Illegal espionage devices: a risk for manufacturers and vendors?
The Data Protection Commissioner for the State of Mecklenburg-Lower Pomerania pointed out in a recent press release that hidden camera videos are against the law and warned that operating minicameras is contrary to data protection law.
The occasion for the press release was an unfortunate incident at the "Monis Rache" festival in the County of Greifswald in Lower Pomerania in which a man hid cameras in the bathroom and filmed female festival attendees on the toilet. He then distributed the films on online pornography platforms, reportedly earning almost € 8,000.
But contrary to what one might presume from the State Data Protection Commissioner's press release, the legal situation surrounding hidden spy camera videos and minicameras is complicated, and there could be legal repercussions for manufacturers and vendors as well.
The legal situation for the actual video recordings is relatively simple: those who make spy camera videos typically meet the elements of § 201a of the Criminal Code, which penalizes those who invade others' personal space by recording images with a prison sentence of up to two years or a monetary fine. The recording equipment and images may also be seized, along with the profits earned from such activity, in accordance with §§ 201a(5) Sentence 1 in conjunction with § 73(1) of the Criminal Code. The publication of such materials on pornographic portals may also represent a violation of § 184 of the Criminal Code (dissemination of pornographic materials) and § 33 of the Art Copyright Act.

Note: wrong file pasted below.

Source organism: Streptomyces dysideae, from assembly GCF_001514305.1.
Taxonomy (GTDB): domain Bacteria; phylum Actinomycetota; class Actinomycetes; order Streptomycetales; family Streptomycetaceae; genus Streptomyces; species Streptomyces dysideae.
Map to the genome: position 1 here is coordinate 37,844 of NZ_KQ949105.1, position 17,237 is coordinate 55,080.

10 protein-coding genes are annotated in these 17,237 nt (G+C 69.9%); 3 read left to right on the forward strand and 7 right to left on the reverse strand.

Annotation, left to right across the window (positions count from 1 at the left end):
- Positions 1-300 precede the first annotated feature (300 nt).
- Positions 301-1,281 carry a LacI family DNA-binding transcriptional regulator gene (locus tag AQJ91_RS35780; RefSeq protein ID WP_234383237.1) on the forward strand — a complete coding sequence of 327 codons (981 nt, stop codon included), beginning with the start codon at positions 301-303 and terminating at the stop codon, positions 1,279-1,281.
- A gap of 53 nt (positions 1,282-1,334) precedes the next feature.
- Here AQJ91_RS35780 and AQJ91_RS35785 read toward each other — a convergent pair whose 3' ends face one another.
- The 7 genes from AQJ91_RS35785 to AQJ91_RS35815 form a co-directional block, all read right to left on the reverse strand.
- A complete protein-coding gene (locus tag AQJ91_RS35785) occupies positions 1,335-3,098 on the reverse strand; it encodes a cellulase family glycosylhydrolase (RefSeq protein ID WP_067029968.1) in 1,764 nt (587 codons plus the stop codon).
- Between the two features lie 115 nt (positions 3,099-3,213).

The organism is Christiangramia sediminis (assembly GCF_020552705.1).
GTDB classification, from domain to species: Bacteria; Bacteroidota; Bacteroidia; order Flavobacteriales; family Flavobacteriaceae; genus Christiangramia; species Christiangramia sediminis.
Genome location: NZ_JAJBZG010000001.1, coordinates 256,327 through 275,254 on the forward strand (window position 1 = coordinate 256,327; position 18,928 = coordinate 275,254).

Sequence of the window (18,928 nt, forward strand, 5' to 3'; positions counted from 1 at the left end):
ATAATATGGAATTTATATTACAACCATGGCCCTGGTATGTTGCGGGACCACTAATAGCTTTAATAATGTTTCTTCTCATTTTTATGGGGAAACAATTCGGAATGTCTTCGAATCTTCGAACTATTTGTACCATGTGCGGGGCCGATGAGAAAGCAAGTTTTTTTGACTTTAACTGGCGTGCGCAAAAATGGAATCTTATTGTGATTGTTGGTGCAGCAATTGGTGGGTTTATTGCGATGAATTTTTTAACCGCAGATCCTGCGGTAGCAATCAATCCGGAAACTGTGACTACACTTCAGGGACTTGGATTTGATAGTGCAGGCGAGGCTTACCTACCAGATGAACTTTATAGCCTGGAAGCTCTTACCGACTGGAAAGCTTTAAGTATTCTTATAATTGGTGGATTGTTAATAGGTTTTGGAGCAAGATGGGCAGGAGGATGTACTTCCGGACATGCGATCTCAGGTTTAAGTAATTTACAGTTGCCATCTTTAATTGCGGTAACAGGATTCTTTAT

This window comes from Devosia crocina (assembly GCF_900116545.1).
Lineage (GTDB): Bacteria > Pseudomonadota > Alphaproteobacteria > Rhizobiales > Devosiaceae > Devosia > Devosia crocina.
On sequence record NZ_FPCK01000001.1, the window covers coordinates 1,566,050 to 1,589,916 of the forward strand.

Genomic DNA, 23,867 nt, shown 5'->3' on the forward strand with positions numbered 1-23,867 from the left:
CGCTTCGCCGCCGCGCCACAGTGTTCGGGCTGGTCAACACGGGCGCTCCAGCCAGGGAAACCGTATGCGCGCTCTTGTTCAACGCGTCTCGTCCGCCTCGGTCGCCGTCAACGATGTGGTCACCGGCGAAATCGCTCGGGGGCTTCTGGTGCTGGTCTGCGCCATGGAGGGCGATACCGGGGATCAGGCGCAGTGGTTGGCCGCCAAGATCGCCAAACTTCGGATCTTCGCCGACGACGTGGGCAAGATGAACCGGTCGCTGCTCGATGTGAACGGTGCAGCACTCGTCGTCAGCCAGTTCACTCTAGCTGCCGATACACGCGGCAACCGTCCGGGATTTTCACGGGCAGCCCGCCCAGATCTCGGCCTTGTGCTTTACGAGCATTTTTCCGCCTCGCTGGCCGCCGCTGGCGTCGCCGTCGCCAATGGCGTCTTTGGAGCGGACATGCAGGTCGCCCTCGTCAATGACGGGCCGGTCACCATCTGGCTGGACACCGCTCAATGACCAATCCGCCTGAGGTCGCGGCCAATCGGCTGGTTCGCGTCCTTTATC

But the legal situation with regard to the minicameras themselves is far more complex. Minicameras may be considered illegal transmitters in accordance with § 90 of the Telecommunications Act and therefore illegal, but this only the case if they are concealed in such a way as to make them particularly suitable for secretly recording images. The mere size of the cameras is not enough to make them illegal in accordance with § 90 of the Telecommunications Act; rather, they would have to be concealed within an everyday object, such as a watch, alarm clock or smoke detector. If the devices qualify as illegal transmitters, it would be unlawful to possess, manufacture or distribute them in Germany and the competent authority, the Federal Network Agency, may initiate administrative proceedings to enforce this prohibition. This could affect commercial manufacturers and vendors of such devices, and may even cause the market to collapse overnight, as in the case of the "My friend Cayla" doll, which was banned in accordance with § 90 of the Telecommunications Act. There is also the threat of recourse claims from customers, as the devices in question would have to be destroyed. In addition to the consequences in administrative law, a violation of § 90 of the Telecommunications Act may also constitute a criminal offense, carrying a prison sentence of up to two years or a monetary fine in accordance with § 148(1) No. 2 of the Telecommunications Act.
As long as minicameras are not concealed, they may be manufactured, sold and operated in Germany. However, in addition to the provisions of criminal law explained above, other laws would also need to be taken into account, such as provisions of data protection law. In this context, it is interesting that the German Data Protection Conference's Short Paper on video surveillance in accordance with the GDPR (PDF) defines no requirements with regard to camera size.
In light of this situation, those who manufacture or sell devices which may be affected by this prohibition, but also companies which use minicameras, e.g. to monitor suspicious employees, would be well-advised to carefully examine the legal framework for their activities.